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Ben

Member Since 10 Nov 2010
Offline Last Active Dec 15 2014 01:42 PM
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Posts I've Made

In Topic: Bubble Glaze Experiment With Close Ups.

13 December 2014 - 07:52 AM

Outgassing of the frit? I don't think there are any volatile components in the frit    (SNIP)

 

Matt, it would be interesting to know the firing and cooling schedules....

I meant that the frit was probably the ingredient that was becoming liquid at the lowest temperature thus trapping the outgassing of other chemicals. I did not word it very clearly. Sorry.

 

It would be nice to know the firing schedules.


In Topic: Bubble Glaze Experiment With Close Ups.

12 December 2014 - 02:00 PM

Do we know what causes these bubbles?

It might prove helpful to be able to control this effect to one's liking.

I hypothesize that some parts of the glaze are becoming molten at a temperature below the temperature where the others are finished outgassing. Im thinking the frit.

Have you tried reformulating to eliminate the frit?

In Topic: Huge Pots

17 November 2014 - 09:07 AM

They make roof tiles in China with a similar internal mold method. Their mold is more like a roll top desk top with cloth and sticks but they've been doing it that way for a long time.


In Topic: Grinding Clay, Use A Hammer Mill?

17 November 2014 - 09:03 AM

I vote for the wet method and here's why, time.

get your 5 gal bucket and add 5~10 lbs of clay and will with water (5 minutes) then GO AWAY for a day

get your drill mounted paint mixer and stir the hell out of it (5 minutes) then GO AWAY for a couple of hours

carefully pour off the top layers into another bucket, straining through window screen if you want (5 minutes)You can add water back to the first bucket if you want and repeat the next steps, then GO AWAY for a day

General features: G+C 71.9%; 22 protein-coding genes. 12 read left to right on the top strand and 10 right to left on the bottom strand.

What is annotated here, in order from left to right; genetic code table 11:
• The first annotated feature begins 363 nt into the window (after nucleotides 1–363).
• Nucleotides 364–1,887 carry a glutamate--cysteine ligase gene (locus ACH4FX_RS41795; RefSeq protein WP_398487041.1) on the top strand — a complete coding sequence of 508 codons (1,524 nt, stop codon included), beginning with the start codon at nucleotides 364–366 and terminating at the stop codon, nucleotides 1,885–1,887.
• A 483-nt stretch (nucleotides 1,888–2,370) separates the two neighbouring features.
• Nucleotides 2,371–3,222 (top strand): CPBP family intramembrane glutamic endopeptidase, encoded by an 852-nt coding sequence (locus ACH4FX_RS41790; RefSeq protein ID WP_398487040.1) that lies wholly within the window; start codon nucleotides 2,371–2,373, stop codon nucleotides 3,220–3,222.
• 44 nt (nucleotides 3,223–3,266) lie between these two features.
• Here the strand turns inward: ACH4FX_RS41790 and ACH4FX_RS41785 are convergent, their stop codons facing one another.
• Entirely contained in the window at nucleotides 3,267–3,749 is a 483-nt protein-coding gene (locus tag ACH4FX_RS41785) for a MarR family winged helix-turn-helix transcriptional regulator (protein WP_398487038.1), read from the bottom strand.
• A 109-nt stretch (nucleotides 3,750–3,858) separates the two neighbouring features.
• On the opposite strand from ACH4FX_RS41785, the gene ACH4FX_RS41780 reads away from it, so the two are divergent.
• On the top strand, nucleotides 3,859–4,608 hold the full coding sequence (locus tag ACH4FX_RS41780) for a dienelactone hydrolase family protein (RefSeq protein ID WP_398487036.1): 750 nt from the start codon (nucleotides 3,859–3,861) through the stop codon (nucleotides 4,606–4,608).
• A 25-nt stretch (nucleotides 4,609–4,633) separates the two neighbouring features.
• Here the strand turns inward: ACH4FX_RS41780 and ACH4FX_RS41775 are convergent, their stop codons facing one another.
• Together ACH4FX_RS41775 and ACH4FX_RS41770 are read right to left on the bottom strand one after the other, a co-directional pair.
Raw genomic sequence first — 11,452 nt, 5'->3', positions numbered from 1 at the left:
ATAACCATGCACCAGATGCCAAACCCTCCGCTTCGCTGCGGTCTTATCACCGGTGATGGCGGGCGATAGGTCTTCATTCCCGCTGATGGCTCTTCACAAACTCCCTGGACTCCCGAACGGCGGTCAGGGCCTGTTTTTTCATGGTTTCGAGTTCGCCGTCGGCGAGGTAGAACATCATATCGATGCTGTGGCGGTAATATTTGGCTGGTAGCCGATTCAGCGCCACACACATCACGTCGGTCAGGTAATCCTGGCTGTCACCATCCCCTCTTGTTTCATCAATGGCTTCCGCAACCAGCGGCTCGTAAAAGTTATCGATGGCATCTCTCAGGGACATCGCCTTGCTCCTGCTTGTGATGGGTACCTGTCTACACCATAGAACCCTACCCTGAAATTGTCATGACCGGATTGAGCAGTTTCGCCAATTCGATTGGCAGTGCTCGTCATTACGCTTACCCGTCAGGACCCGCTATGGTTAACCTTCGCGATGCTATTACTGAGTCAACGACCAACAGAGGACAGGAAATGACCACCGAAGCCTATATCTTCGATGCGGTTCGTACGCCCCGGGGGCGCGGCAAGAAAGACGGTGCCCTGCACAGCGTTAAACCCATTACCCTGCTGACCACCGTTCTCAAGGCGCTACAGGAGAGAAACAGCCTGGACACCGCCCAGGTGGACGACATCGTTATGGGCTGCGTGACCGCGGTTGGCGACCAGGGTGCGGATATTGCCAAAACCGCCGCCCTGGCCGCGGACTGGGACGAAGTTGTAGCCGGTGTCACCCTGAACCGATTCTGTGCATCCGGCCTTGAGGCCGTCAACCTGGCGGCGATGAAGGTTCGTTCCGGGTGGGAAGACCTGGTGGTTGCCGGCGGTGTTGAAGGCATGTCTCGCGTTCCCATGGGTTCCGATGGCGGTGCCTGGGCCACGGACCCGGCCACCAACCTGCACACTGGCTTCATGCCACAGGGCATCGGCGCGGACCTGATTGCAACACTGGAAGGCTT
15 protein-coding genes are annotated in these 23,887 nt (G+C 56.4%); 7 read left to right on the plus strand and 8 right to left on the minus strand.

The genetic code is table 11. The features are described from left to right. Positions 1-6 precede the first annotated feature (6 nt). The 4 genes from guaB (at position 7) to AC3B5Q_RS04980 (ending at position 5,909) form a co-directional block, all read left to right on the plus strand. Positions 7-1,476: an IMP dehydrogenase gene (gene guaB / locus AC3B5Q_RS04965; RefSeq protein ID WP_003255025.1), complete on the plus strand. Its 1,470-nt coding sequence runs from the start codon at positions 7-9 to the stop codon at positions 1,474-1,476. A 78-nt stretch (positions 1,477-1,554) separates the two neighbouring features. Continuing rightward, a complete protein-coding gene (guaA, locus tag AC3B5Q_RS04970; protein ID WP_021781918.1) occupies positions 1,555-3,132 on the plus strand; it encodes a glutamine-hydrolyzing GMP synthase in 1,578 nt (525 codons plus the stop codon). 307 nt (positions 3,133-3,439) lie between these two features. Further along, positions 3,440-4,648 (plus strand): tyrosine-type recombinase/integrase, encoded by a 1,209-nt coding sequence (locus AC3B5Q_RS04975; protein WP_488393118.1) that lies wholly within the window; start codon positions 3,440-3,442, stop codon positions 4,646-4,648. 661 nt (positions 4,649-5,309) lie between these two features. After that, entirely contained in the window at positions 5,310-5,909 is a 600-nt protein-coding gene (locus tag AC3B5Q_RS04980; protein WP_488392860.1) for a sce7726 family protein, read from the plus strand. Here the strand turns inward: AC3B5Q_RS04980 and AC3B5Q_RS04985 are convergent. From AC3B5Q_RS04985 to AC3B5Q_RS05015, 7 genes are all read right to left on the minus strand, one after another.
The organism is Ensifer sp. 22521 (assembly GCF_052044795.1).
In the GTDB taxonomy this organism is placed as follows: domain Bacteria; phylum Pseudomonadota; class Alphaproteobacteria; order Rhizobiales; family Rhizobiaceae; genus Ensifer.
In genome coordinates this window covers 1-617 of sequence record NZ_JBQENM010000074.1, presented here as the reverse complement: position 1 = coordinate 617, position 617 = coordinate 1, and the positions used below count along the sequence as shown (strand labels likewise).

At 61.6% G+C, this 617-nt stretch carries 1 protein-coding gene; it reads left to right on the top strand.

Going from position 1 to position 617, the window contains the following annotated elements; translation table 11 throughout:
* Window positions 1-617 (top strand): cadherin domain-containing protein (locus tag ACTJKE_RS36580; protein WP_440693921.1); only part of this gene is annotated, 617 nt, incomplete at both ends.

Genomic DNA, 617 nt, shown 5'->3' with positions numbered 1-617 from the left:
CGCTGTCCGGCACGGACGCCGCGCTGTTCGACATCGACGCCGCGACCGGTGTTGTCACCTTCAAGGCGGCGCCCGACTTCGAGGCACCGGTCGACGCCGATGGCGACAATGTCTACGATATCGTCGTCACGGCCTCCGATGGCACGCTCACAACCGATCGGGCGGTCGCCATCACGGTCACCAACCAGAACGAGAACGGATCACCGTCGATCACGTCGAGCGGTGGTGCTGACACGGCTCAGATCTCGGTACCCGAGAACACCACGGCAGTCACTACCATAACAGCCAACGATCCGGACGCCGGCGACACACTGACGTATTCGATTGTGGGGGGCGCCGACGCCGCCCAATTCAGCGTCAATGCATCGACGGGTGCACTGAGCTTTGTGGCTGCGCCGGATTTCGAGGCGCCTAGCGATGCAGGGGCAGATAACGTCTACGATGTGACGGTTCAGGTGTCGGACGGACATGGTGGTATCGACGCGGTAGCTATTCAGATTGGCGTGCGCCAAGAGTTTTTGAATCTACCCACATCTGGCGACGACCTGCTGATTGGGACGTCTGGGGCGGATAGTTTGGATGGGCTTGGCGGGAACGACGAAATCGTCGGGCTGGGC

pour the water off the second bucket then pour the slip into a goodwill pillow case (5 minutes) then go away til its ready

 

20 minutes work time for usable clay that is properly hydrated.

 

Keeps dust down too though I do this outside for that reason.

 

 

This is an excluding process. If there are things in the clay that you don't want and they are large particle or will settle this method will exclude them.

Some particles may be excluded that you don't want excluded fyi (mica etc) so be aware of that.

 

I have a local earthenware that is full of limestone and pops out pretty badly unless I use this method to get the limestone sand out.

 

have fun!


In Topic: Store Bought Clay Slip Is Way Too Thick...

13 November 2014 - 08:38 AM

You need to measure the specific gravity. Even if it was commercially made slip you need to be able to check to see of it was made right. Sometimes mistakes are made and checking things like SG can save you from using faulty materials and wasting a whole production cycle. The material supplier can readily replace faulty materials but may be less likely to compensate you for lost time and firing costs.

If the SG is correct and it is too thick then as mentioned it is either thixotropic and needs a good stir or it is under deflocculated (in which case the supplier messed up)

Check the SG.